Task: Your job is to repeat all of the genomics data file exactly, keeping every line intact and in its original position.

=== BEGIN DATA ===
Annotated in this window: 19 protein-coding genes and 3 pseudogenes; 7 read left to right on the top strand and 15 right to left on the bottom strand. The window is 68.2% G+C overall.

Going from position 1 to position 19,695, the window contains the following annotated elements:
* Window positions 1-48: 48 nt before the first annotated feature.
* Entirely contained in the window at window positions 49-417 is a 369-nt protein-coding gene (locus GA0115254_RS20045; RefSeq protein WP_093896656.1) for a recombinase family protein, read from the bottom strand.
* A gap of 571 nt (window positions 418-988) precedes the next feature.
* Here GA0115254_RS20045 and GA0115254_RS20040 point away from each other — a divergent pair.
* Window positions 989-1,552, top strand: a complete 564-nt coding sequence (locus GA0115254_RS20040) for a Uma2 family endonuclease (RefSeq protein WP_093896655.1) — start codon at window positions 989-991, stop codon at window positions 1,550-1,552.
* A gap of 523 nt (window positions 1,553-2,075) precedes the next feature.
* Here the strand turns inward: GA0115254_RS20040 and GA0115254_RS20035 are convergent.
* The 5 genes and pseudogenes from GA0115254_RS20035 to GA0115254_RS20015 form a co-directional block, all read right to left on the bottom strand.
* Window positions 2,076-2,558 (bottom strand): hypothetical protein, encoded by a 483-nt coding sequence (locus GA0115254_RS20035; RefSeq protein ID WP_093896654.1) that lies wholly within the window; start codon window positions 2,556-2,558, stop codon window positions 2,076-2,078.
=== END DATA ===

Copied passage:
Annotated in this window: 19 protein-coding genes and 3 pseudogenes; 7 read left to right on the top strand and 15 right to left on the bottom strand. The window is 68.2% G+C overall.

Going from position 1 to position 19,695, the window contains the following annotated elements:
* Window positions 1-48: 48 nt before the first annotated feature.
* Entirely contained in the window at window positions 49-417 is a 369-nt protein-coding gene (locus GA0115254_RS20045; RefSeq protein WP_093896656.1) for a recombinase family protein, read from the bottom strand.
* A gap of 571 nt (window positions 418-988) precedes the next feature.
* Here GA0115254_RS20045 and GA0115254_RS20040 point away from each other — a divergent pair.
* Window positions 989-1,552, top strand: a complete 564-nt coding sequence (locus GA0115254_RS20040) for a Uma2 family endonuclease (RefSeq protein WP_093896655.1) — start codon at window positions 989-991, stop codon at window positions 1,550-1,552.
* A gap of 523 nt (window positions 1,553-2,075) precedes the next feature.
* Here the strand turns inward: GA0115254_RS20040 and GA0115254_RS20035 are convergent.
* The 5 genes and pseudogenes from GA0115254_RS20035 to GA0115254_RS20015 form a co-directional block, all read right to left on the bottom strand.
* Window positions 2,076-2,558 (bottom strand): hypothetical protein, encoded by a 483-nt coding sequence (locus GA0115254_RS20035; RefSeq protein ID WP_093896654.1) that lies wholly within the window; start codon window positions 2,556-2,558, stop codon window positions 2,076-2,078.